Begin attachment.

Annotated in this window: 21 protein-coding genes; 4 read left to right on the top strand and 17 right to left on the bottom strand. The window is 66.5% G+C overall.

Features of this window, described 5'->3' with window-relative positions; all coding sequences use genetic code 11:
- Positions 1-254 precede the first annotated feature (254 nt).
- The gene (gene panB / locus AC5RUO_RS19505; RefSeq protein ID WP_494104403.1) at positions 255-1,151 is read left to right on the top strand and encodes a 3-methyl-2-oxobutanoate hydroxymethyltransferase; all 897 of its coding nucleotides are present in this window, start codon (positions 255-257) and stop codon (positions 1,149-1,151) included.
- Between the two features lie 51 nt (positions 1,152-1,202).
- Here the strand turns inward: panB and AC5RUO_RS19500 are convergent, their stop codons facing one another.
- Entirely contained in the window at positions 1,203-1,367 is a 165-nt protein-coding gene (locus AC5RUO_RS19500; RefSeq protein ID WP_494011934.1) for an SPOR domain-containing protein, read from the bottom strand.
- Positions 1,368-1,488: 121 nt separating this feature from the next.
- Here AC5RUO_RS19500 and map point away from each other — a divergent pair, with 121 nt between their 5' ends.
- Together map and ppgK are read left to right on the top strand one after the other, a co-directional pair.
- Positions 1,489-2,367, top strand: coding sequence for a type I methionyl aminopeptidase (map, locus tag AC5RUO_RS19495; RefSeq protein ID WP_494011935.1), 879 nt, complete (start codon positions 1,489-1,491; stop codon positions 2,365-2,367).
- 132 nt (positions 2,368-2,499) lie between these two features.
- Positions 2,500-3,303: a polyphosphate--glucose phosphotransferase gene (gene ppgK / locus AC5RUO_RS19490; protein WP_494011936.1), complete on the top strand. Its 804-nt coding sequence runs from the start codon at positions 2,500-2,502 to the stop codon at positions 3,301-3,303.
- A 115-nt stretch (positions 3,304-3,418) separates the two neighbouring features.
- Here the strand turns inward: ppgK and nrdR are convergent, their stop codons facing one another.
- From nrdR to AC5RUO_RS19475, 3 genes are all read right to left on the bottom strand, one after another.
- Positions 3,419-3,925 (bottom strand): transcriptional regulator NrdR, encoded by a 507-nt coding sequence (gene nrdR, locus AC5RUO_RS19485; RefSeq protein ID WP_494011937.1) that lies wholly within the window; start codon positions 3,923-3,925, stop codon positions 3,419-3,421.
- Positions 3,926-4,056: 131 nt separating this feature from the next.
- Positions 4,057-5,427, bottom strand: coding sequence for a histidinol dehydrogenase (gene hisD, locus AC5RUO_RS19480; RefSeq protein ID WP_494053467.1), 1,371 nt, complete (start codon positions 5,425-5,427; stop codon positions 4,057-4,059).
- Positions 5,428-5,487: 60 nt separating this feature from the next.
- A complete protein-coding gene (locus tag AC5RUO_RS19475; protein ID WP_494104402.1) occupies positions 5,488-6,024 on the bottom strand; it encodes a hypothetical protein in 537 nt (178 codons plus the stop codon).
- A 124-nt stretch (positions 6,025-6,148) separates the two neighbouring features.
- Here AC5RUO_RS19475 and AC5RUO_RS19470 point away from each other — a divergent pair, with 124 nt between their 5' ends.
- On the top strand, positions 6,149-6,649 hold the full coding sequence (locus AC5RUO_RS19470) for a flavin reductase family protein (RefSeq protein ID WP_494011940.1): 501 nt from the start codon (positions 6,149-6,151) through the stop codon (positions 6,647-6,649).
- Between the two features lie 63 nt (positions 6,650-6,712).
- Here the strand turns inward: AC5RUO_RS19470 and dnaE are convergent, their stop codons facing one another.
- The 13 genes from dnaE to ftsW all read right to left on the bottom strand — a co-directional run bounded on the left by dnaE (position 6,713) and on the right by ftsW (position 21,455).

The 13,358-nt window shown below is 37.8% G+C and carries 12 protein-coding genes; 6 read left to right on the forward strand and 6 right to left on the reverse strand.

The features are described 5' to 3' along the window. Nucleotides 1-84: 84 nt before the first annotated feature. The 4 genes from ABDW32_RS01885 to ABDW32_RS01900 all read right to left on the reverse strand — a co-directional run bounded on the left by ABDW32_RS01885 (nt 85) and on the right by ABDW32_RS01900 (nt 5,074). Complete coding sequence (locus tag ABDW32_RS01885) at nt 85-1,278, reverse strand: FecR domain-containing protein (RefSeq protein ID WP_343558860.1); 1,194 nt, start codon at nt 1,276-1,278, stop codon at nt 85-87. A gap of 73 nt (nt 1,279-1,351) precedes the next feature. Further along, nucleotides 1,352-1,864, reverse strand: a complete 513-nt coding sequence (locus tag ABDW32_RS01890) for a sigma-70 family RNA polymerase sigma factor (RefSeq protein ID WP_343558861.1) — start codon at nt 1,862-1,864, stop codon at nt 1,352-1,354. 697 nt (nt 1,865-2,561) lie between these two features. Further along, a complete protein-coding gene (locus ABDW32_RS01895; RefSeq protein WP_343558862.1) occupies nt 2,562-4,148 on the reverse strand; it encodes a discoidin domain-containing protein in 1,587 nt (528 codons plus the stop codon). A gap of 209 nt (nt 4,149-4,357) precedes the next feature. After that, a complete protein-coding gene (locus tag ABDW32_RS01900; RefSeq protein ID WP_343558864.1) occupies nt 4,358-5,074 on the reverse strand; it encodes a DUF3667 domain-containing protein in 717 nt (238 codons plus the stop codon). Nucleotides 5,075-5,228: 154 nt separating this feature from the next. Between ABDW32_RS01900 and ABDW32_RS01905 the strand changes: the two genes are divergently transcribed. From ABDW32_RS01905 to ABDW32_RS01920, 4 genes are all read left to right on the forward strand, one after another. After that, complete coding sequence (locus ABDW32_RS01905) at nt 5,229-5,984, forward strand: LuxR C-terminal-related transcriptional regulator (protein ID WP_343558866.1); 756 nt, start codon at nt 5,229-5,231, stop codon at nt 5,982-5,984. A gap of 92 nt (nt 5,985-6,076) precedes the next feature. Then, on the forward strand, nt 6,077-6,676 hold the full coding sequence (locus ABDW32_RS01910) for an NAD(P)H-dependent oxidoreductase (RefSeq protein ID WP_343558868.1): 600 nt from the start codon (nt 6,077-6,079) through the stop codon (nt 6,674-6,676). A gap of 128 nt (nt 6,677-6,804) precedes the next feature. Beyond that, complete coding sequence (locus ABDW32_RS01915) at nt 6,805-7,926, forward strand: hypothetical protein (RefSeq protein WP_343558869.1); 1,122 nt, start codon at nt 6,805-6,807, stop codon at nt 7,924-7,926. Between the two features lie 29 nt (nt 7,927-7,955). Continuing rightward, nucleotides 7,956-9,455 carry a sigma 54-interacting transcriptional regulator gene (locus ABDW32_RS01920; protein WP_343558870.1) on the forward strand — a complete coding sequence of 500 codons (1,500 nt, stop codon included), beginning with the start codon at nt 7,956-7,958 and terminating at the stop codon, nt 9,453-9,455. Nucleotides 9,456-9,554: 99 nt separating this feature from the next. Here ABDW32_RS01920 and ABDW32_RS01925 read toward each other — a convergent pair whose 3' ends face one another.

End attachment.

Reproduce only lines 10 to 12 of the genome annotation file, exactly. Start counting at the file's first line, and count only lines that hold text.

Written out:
- Together map and ppgK are read left to right on the top strand one after the other, a co-directional pair.
- Positions 1,489-2,367, top strand: coding sequence for a type I methionyl aminopeptidase (map, locus tag AC5RUO_RS19495; RefSeq protein ID WP_494011935.1), 879 nt, complete (start codon positions 1,489-1,491; stop codon positions 2,365-2,367).
- 132 nt (positions 2,368-2,499) lie between these two features.